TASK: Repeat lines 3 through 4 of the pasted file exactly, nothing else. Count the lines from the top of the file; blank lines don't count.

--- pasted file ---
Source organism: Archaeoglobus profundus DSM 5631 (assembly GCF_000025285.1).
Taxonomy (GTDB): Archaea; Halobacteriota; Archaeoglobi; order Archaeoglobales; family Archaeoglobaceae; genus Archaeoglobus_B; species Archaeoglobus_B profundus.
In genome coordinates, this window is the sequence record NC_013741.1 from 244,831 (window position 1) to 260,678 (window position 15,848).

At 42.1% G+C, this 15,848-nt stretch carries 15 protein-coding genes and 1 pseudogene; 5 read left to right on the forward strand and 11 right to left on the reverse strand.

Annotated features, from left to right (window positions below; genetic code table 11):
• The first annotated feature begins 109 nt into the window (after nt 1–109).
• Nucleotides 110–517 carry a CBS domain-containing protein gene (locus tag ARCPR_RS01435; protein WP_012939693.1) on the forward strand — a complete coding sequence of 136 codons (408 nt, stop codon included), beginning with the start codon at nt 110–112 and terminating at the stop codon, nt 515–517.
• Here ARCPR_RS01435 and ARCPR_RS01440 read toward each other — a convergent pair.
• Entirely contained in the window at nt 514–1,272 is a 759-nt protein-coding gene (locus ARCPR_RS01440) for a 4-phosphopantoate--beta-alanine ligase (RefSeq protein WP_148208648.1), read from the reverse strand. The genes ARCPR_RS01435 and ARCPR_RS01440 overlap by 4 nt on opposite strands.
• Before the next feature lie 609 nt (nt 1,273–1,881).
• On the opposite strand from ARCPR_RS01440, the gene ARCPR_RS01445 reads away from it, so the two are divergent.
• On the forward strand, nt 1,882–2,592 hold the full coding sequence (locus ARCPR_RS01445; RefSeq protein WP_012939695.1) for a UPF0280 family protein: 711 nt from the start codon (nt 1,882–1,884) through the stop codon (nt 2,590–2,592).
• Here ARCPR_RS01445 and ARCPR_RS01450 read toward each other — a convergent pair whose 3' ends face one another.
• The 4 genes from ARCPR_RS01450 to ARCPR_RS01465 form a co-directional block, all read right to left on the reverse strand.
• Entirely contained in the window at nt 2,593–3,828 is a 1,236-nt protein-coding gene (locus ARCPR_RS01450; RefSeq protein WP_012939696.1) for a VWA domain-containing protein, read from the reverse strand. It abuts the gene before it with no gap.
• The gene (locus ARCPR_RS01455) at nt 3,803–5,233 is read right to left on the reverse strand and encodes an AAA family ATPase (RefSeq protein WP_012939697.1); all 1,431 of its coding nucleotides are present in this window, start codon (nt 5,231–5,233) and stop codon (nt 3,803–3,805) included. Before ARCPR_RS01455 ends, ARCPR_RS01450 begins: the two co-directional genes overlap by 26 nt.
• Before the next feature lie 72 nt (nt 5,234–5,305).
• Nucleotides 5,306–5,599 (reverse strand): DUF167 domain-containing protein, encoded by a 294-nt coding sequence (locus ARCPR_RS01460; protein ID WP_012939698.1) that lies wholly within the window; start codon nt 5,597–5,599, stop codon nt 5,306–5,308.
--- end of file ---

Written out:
In genome coordinates, this window is the sequence record NC_013741.1 from 244,831 (window position 1) to 260,678 (window position 15,848).

At 42.1% G+C, this 15,848-nt stretch carries 15 protein-coding genes and 1 pseudogene; 5 read left to right on the forward strand and 11 right to left on the reverse strand.